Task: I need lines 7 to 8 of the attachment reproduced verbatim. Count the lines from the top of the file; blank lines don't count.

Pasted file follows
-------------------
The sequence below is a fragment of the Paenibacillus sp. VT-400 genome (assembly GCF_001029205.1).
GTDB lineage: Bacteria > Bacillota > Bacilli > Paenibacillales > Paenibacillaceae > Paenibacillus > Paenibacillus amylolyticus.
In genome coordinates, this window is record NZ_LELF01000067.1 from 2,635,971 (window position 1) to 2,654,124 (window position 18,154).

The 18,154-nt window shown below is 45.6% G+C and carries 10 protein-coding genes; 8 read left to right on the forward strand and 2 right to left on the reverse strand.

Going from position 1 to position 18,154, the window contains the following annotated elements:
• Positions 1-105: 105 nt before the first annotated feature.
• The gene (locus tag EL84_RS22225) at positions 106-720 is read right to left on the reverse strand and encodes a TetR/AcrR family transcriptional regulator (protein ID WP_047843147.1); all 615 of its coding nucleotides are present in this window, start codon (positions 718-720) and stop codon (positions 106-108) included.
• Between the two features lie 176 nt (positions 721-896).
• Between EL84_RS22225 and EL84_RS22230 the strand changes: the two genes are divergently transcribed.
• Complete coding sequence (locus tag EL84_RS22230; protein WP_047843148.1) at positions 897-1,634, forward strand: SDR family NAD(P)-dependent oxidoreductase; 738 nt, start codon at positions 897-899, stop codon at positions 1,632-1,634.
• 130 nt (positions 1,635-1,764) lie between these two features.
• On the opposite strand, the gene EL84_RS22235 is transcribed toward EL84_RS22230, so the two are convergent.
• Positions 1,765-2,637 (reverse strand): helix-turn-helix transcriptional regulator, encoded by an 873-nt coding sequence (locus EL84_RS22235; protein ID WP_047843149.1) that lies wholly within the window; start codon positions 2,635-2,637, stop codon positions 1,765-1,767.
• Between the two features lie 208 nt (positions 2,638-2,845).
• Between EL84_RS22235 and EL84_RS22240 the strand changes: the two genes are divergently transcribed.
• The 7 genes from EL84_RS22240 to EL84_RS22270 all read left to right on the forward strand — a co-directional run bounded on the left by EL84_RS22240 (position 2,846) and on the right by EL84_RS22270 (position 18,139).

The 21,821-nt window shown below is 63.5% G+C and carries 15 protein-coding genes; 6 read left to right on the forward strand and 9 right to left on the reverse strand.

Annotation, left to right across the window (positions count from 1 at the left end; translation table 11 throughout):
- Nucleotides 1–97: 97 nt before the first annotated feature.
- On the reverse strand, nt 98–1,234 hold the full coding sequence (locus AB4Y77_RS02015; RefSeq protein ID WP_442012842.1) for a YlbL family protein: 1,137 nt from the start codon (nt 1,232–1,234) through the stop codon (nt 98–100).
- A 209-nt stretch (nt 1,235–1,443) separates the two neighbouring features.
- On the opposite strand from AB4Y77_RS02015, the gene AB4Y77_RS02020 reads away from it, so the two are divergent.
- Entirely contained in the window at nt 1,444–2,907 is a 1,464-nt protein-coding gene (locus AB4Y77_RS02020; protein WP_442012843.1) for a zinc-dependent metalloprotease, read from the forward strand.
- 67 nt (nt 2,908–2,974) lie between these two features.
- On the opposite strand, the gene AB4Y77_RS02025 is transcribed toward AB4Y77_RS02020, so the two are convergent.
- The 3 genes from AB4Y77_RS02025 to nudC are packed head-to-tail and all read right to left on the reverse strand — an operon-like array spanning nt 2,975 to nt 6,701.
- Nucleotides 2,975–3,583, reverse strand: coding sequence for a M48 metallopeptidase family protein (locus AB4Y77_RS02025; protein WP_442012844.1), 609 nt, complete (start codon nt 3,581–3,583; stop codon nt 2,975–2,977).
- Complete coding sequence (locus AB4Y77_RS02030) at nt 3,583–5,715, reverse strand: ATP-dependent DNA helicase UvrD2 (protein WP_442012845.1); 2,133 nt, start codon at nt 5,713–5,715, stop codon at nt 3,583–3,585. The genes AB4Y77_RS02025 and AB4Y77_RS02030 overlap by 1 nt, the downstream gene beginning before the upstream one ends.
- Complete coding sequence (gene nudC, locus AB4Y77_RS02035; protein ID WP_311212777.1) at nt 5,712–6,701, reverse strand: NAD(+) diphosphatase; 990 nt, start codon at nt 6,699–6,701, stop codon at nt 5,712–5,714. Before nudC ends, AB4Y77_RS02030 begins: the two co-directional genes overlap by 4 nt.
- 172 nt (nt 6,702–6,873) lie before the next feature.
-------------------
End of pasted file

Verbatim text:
• The gene (locus tag EL84_RS22225) at positions 106-720 is read right to left on the reverse strand and encodes a TetR/AcrR family transcriptional regulator (protein ID WP_047843147.1); all 615 of its coding nucleotides are present in this window, start codon (positions 718-720) and stop codon (positions 106-108) included.
• Between the two features lie 176 nt (positions 721-896).